Examples of great social proof that do wonders for your conversion.

Take a look for example at the social proof on our landing page for our social media playbook, why do these testimonials work so well?

  • The include the full name, and picture of real people who read and got value from our playbook, as well as the position and company they work for, or any awards they got, proving their credibility
  • They are relatable to traffic arriving at that particular landing page because they are well known in the industry

Social proof shows the value of the product or service you’re trying to offer on your landing page and can have a strong influence on your conversion rate. By including them on your landing page, you show credibility making potential leads more at ease into trusting your business.

Landing Page Mistake #8. Poor Mobile Experience

In May 2015, Google mobile searches surpassed desktop searches. This is a trend, and it’s not going away. 80% of Facebook’s Advertising Revenue can be attributed to mobile.

Facebook Global Revenue 2014 - 80% of Facebook's Advertising Revenue can be attributed to mobile

Image Source: Business Insider

There is a high probability that over 50% of the visitors to your landing page are arriving there on some mobile device. If your landing page is not optimised for the mobile experience, your losing money and credibility.

Next, to that mobile visitors have a different intent and high distraction levels and expectations that are not always inline with people viewing your landing page on desktop.

To get the most out of your landing page on mobile ensure that it is not to there is not to much text and that the text that is on your landing page is clearly readable. The average width of an adult thumb is 1 inch, which converts to 72 pixels. Make sure that your Call-To-Actions are big enough for easy click using your thumb.

Landing Page Mistake #9. Your call-to-actions are confusing people

Call To Actions (CTA’s). The lifeblood of any organisation. After all, what good does it do for your company, when someone pays a visit to your landing page and leaves again?

A lot of marketers love CTA’s so much that they try to add multiple of them on a landing page. The logic being, if a visitor doesn’t like your primary CTA, there is always another one right?

But as we already showed in mistake number two, too many distractions can hurt your conversions. The best practice is to only place one single CTA on your landing page.

Try playing with the copy, colours, and urgency on your CTA’s to find the perfect mix for your landing page:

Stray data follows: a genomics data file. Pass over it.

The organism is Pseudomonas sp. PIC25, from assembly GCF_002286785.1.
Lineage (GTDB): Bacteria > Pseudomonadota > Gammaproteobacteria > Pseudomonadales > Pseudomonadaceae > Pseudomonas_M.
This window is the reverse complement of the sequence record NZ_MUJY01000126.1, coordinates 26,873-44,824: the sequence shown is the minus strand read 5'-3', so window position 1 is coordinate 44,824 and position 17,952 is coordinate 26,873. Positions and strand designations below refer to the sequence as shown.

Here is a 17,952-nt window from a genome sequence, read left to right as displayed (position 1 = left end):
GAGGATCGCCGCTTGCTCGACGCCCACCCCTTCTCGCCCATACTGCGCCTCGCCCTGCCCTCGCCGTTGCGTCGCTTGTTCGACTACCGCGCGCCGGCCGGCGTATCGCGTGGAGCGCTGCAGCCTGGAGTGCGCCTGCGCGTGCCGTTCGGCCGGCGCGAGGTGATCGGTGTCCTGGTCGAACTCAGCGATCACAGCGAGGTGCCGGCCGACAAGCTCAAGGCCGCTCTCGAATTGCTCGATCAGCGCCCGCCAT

• Use an action verb (get, do, try, start)
  • Use “You” instead of “My” (Start your free trial)
  • Be specific about what they’ll get (Get your 14-day free trial)

Landing Page Mistake #10. You’re Asking For Too Much

If you a brick and mortar store and a someone walked in, potentially wanting to buy from you. Would you ask where they live, how many family members they have and maybe if you can hold their credit card while they browse through your store? Probably not.

Or maybe when you’re in a bar, and a total stranger walked up to you asking for your phone number? Would that work? Okay there might be a slim change for that one, but you get the point 😉

Why wouldn’t these examples work though? Because there is no trusting relationship yet, you’ve never met before, and you’re immediately asking for all sorts of private details.

The same thing goes for a lot of forms on landing pages.

You’ve just fixed all of the above and your potential lead is ready to fill in the form, but then… your form is way to complicated.

And of course, for your business, you want to have as much information as possible so you can properly qualify your leads. But for a visitor, they want to get your product, your ebook or whatever other it is that your offering as quickly and easily as possible.

Even one or two extra fields can drastically decrease the conversion rate of your landing page according to research done by Hubspot.

So what to do? Try to find a trade-off; maybe there are some form fields like a location you can already automatically pre-fill. Or maybe ask only a name and email address the first time, and the second time when someone comes back asking for a little bit more details.

A lot of companies are asking way more information on a form than they need. At a basic level, you need an email address and maybe a name. The rest you can obtain later. Before adding any extra field on your form ask yourself this question: is this information necessary to complete the current transaction? If not leave it out.

There you go, the ten biggest mistakes you could be making on your landing pages that are killing your conversions. And now you know, there is no excuse anymore to keep on making them on your landing pages.

Time for you to take a critical look at your current landing pages using the above tips. Time to get those conversions up and improve your business results.

Did we leave anything out? What mistakes do you see on your pages and what did you do to fix them? Leave a comment below!